Byzantium

O sisters too, how may we do,
For to preserve this day
This poor youngling for whom we do sing
Bye, bye, lully, lullay.

– “Coventry Carol”, c. 1534

A quavering viola, a solo adagio for piano, a 16th century chorale – the score of Byzantium evokes all the gothic mien befitting a tale of vampirism spanning two centuries. It is the vampirism not of a vicious, mindless sort associated with bloodlust and stakes through the heart, but an oddly human one; centuries of isolation, loneliness, and time. Javier Navarrete’s score features the haunting 16th century “Coventry Carol”, which tells of a mother’s lament for her doomed child, after the Massacre of the Innocents from the Gospel of Matthew. It is an entirely appropriate theme, mirroring the primary story in the film – that of the bond between Clara (Gemma Arterton) and her daughter Eleanor (Saoirse Ronan), two vampires who drift through English towns, searching. Despite being mired in loose narrative threads and lack of focus, Byzantium appears to elude most hackneyed tropes of the genre, illuminating a fresh perspective into the realm of the undead.

Neil Jordan is no stranger to the these of vampire angst, previously having directed Interview with the Vampire. Like Interview, Byzantium treads similar ground into introspections on immortality, particularly by Eleanor. Immortality becomes a struggle of duality between freedom and damnation, between empowerment and enslavement. She commits her stories to writing, then throws them to the wind in an act of liberation through secrecy. This secrecy becomes more difficult for her to conceal as the film develops, eventually turning to Frank (Caleb Landry-Jones) in a tentative yet charged relationship, not unlike the vampire-human relationship in Låt den rätte komma in. The act of writing itself becomes a sort of transient record of Eleanor’s struggle, intrinsically tied to her vampirism, but also her adolescence. As Hemingway once noted, “There is nothing to writing. All you do is sit down at a typewriter and bleed” (the irony is noted).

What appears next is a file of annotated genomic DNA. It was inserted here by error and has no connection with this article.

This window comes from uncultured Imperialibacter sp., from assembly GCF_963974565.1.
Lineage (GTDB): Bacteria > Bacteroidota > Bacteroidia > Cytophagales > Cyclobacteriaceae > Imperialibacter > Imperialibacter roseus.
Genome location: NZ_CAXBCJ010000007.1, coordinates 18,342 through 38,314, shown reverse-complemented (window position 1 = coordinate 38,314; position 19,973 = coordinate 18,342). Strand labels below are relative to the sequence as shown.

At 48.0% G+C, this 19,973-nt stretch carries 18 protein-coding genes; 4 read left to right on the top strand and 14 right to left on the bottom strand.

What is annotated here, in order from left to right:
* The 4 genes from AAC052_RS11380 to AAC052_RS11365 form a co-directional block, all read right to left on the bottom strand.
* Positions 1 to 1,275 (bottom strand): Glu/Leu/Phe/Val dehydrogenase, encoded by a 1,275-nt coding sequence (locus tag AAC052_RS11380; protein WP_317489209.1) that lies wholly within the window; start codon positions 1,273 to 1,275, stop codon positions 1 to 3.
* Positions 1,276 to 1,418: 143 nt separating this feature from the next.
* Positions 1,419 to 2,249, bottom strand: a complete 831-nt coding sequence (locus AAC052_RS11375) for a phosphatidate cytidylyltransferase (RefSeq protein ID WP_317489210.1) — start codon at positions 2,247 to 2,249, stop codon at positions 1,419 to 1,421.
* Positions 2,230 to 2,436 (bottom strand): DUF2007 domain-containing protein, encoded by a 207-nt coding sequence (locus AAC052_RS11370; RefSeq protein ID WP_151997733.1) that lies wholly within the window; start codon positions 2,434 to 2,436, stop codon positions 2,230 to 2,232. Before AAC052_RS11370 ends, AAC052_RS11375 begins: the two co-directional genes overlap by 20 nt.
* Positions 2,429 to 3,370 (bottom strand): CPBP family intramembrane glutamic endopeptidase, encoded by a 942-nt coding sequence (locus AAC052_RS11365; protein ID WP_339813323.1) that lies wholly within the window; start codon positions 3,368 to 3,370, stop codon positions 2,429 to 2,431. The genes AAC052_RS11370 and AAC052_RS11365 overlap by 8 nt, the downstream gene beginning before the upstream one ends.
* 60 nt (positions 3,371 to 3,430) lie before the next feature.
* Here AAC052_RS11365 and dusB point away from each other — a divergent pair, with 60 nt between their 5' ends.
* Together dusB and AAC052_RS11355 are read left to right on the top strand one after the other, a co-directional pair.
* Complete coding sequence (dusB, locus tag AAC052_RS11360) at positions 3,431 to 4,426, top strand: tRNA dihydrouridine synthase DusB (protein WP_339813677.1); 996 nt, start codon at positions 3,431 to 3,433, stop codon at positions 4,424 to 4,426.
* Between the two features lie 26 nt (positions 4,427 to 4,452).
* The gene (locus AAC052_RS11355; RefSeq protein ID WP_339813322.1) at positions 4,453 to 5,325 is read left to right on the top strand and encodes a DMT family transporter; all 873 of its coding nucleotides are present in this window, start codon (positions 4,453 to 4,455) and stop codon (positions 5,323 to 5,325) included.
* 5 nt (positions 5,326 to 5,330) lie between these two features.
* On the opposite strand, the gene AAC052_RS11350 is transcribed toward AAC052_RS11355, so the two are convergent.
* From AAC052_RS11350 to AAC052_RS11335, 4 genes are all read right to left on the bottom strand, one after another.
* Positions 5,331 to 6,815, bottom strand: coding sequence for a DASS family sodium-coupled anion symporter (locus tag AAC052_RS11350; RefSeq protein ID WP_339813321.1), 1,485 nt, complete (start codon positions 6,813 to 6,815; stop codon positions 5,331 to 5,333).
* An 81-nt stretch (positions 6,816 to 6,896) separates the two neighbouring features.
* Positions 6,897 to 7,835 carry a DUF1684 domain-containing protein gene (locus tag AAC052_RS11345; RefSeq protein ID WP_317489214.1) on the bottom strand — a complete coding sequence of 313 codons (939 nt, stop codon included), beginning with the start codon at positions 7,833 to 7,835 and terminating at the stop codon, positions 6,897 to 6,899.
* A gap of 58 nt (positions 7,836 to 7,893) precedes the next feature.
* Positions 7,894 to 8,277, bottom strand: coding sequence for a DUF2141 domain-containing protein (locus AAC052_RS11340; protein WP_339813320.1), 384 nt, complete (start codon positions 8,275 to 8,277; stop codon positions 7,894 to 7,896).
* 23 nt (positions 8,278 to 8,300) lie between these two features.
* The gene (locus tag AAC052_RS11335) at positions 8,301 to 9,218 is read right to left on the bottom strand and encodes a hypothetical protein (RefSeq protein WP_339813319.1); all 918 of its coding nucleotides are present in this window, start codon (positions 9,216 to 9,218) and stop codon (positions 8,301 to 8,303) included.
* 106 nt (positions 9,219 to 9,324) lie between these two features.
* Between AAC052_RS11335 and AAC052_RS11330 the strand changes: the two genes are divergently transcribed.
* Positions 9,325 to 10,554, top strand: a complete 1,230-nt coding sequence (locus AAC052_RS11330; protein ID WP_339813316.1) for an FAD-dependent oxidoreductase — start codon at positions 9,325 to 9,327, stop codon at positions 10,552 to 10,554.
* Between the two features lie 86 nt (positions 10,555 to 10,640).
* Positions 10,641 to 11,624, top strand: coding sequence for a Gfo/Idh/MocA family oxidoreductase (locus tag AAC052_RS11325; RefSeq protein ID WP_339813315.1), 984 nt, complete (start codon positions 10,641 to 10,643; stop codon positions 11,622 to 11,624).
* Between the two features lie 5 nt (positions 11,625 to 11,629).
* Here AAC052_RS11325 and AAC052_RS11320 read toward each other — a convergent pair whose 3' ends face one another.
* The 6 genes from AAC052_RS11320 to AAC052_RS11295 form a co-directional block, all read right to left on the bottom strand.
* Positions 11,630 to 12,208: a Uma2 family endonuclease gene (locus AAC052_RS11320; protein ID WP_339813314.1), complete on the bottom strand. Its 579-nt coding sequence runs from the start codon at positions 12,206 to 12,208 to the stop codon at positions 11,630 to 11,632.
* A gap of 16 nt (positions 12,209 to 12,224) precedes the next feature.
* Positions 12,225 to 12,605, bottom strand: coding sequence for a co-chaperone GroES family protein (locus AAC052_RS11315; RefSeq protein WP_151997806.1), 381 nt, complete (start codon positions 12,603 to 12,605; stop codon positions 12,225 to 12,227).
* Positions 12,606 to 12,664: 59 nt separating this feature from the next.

The elements of vampirism throughout the film are tastefully subtle. There are no egregious fangs, sweeping capes, or metamorphoses into winged creatures of the night – a simple, elongated talon is sufficient to exsanguinate their prey. Nor do the women engage in a frenzies killing spree – they appear to abide by their own moral code, preying on the wicked and protecting the weak. For Clara, it is an act of vengeance; for Eleanor, it is an act of mercy. Jordan also makes powerful use of the colour red to draw our attention – Eleanor’s coat, Clara’s dress on the beach, and most viscerally, the waterfalls of blood. This final image in particular becomes a recurring theme of immolation, resurrection, and purification – the transformation from the fragility of a mortal life into an eternal one.

A tangential turn is taken halfway through the film, in which the narrative becomes imbued with feminist discourse. The revelation that vampirism is a chauvinistic brotherhood in which transformation/creation is restricted to men becomes the focus. It is made known that Clara has defied the code, and the remainder of the film, particular the last twenty minutes, become an unfortunate degeneration into a typical car chase scene and confrontation with the brotherhood. Buffini’s script stumbles here, as the abrupt switch in focus from the struggle with vampire immortality to the vengeance-driven finale and the bond between Clara and Eleanor leaves all themes feeling rather incomplete, and their collective emotional impact is diluted.

Nevertheless, the elements of feminism are not completely absent preceding this revelation. Prostitution, rather than being portrayed as an instrument of female subjugation, is rather an instrument of power, wielded willfully and dominantly by Clara in a demonstration of reclaiming her sexuality following its sinister origins concerning a naval office (in a brilliantly vile turn from Jonny Lee Miller). This overt wielding of this power is filtered through the spectrum of the male characters: dismayed at best, and threatened at worst, hearkening back to Victorian attitudes about women and the fear of female sexuality. Indeed, the theme of female vampires acts as a parallel to modern femininity. Instead of shirking from feminine qualities, Clara entirely embodies them and uses them to her advantage. Through this lens, the scene in which Clara is ‘cleansed’ by the waterfall of blood immediately draws comparisons to the act of menstruation. In this sense, the film is really not about vampires at all – it is about women, prosecuted through the ages simply for being women, and now in the modern age, reclaiming femininity. There is a bit of arm-twisting to get there, and Jordan slightly struggles with managing the various themes rather than being allowed to direct them, making the overall impact a bit muddled. Byzantium is nevertheless a welcome addition to a new brand of gothic horror streaked with a gentle vein of humanity.

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